Drug information provided by: IBM Micromedex
It is very important that your doctor check your and your child's progress at regular visits to make sure this medicine is working properly. Blood tests may be needed to check for unwanted effects.
You should not take this medicine if you are also using alfuzosin (Uroxatral®), atazanavir (Reyataz®), cisapride (Propulsid®), clozapine (Clozaril®), dapsone, dasatinib (Sprycel®), haloperidol (Haldol®), lurasidone (Latuda®), oral midazolam (Versed®), pimozide (Orap®), quinine, rifampin (Rifadin®), sertindole, sildenafil (Revatio®), sunitinib (Sutent®), tacrolimus (Prograf®), trazodone (Desyrel®, Oleptro®), triazolam (Halcion®), ziprasidone (Geodon®), ergotamine medicines (eg, dihydroergotamine, ergonovine, ergotamine, methylergonovine, Cafergot®, Ergomar®, Wigraine®), medicine for heart rhythm problems (eg, amiodarone, bepridil, disopyramide, dofetilide, flecainide, lidocaine, propafenone, quinidine, Cordarone®, Tambocor®, Tikosyn®), medicine to lower cholesterol (eg, lovastatin, simvastatin, Advicor®, Altoprev®, Mevacor®, Simcor®, Vytorin®, Zocor®), medicine to treat an infection (eg, clarithromycin, erythromycin, halofantrine, pentamidine, Biaxin®, Nebupent®), or phenothiazine medicines (eg, chlorpromazine, thioridazine, Mellaril®, Thorazine®). Taking any of these together with this medicine may increase the chance for serious side effects.
Do not use this medicine together with rilpivirine (Edurant®). Do not switch rilpivirine to saquinavir/ritonavir without a washout period of at least 2 weeks.
This medicine may decrease the effects of some oral contraceptives (birth control pills). To keep from getting pregnant, use an additional form of birth control together with your pills, such as condoms, a diaphragm, contraceptive foam or jelly.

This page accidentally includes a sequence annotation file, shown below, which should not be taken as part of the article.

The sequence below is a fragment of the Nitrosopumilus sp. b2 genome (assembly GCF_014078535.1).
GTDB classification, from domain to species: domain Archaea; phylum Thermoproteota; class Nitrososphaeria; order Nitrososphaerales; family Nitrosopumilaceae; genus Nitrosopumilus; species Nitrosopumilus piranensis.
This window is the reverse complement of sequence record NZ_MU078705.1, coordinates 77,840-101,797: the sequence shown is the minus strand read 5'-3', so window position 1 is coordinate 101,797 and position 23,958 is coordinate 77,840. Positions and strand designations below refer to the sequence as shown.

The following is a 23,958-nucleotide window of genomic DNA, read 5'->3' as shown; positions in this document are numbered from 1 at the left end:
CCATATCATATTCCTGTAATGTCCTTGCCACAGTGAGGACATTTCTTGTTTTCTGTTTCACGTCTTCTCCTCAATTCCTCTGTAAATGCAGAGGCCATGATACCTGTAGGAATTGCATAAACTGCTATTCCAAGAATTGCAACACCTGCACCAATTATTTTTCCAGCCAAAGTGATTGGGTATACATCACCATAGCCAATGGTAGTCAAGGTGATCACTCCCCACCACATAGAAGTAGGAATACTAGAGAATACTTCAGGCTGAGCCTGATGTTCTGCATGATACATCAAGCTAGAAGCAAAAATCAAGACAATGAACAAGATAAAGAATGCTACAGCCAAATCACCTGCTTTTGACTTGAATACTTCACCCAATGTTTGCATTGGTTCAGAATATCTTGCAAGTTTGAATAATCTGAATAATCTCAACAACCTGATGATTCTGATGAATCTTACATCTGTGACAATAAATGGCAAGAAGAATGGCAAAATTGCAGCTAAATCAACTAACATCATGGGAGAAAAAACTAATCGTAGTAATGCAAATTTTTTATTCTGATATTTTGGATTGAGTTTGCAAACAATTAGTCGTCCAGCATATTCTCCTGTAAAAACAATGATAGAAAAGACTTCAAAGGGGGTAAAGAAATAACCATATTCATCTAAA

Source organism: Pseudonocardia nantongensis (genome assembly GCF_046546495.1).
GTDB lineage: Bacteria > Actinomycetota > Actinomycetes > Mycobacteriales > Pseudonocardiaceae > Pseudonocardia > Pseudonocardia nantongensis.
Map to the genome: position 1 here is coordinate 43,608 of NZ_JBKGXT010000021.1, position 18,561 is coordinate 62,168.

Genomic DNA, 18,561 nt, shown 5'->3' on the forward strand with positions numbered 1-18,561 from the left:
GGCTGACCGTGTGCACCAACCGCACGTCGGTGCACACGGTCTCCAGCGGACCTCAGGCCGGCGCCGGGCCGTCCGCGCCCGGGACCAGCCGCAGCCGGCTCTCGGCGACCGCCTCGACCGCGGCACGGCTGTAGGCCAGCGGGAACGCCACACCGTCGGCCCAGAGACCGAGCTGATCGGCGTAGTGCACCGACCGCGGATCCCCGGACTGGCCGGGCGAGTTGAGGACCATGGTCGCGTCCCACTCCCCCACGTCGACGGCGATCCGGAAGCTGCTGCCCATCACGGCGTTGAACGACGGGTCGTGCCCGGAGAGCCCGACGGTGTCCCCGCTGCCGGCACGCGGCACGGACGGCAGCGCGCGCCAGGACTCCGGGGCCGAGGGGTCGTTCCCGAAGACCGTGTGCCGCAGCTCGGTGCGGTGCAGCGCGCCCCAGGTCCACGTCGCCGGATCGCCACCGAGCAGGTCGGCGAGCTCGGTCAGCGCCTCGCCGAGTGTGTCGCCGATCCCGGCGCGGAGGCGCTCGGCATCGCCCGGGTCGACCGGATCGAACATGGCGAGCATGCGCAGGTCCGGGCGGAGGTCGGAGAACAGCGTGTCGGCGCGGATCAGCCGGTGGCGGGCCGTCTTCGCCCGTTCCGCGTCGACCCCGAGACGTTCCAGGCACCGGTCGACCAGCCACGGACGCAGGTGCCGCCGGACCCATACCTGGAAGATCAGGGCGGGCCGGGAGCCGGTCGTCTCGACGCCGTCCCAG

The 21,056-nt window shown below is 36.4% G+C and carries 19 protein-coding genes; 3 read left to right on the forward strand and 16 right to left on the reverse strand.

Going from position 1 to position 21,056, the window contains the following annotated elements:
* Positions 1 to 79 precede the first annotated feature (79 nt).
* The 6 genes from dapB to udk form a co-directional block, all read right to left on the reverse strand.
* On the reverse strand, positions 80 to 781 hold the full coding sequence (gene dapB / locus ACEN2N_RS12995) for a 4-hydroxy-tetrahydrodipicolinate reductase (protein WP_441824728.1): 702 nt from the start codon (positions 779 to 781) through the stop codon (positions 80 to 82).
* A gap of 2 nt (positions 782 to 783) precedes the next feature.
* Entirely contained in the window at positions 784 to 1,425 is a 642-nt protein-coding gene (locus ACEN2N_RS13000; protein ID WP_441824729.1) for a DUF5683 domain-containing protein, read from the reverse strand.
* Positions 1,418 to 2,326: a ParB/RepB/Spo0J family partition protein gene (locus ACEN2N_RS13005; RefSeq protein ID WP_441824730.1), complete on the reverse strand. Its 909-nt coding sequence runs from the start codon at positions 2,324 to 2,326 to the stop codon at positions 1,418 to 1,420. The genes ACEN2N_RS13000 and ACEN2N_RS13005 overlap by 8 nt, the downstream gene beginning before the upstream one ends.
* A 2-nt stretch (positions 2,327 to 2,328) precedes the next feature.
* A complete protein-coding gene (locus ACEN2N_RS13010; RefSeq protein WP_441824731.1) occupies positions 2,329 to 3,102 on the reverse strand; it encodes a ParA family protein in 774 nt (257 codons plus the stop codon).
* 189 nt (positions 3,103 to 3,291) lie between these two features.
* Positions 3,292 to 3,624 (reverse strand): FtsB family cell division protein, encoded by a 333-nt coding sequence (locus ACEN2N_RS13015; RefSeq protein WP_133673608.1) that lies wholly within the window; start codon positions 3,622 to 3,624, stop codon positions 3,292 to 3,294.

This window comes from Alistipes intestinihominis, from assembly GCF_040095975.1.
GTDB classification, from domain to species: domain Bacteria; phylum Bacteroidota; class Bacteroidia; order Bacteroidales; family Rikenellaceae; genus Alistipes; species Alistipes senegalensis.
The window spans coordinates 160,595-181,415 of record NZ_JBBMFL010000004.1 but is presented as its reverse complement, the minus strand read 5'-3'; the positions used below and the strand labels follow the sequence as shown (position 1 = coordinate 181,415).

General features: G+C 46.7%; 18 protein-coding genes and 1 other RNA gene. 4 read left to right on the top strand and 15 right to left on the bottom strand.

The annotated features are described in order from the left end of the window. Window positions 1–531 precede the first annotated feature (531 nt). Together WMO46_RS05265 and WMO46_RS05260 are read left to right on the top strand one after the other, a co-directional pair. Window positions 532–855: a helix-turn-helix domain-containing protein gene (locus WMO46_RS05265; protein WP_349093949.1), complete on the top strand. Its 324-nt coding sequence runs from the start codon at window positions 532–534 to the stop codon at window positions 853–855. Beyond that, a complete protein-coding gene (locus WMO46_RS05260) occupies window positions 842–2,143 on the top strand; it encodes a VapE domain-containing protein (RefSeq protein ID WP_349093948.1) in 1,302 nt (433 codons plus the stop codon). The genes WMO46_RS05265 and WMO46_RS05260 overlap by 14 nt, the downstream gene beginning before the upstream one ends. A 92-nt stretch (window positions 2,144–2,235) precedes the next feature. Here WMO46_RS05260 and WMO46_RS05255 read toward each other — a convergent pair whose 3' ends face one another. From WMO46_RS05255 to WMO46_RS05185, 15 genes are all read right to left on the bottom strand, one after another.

Contact your doctor right away if you have any changes to your heart rhythm. You might feel dizzy or faint, or you might have a fast, pounding, or uneven heartbeat. Make sure your doctor knows if you or anyone in your family has ever had a heart rhythm problem such as PR or QT prolongation.
This medicine may increase blood sugar levels. Diabetic patients should check with their doctor if they notice a change in blood or urine sugar tests.
Check with your doctor right away if you have pain or tenderness in the upper stomach, pale stools, dark urine, loss of appetite, nausea, unusual tiredness or weakness, or yellow eyes or skin. These could be symptoms of a serious liver problem.
Your immune system may get stronger when you start taking HIV medicines. Tell your doctor right away if you notice any changes in your health. Sometimes the immune system will start to fight infections that were hidden in your body, such as pneumonia, herpes, or tuberculosis. Autoimmune disorders, such as Graves' disease, polymyositis, and Guillain-Barré syndrome may also occur.
This medicine may cause you to have excess body fat. Tell your doctor if you notice changes in your body shape, such as an increased amount of fat in the upper back and neck, or around the chest and stomach area, or a loss of fat from the legs, arms, and face.
This medicine will not keep you from giving HIV to your partner during sex. Make sure you understand this and practice safe sex, even if your partner also has HIV, by using a latex condom or other barrier method. This medicine will also not keep you from giving HIV to other people if they are exposed to your blood. Do not re-use or share needles with anyone.
Do not take other medicines unless they have been discussed with your doctor. This includes prescription or nonprescription (over-the-counter [OTC]) medicines and herbal (eg, St. John's wort, garlic capsules) or vitamin supplements.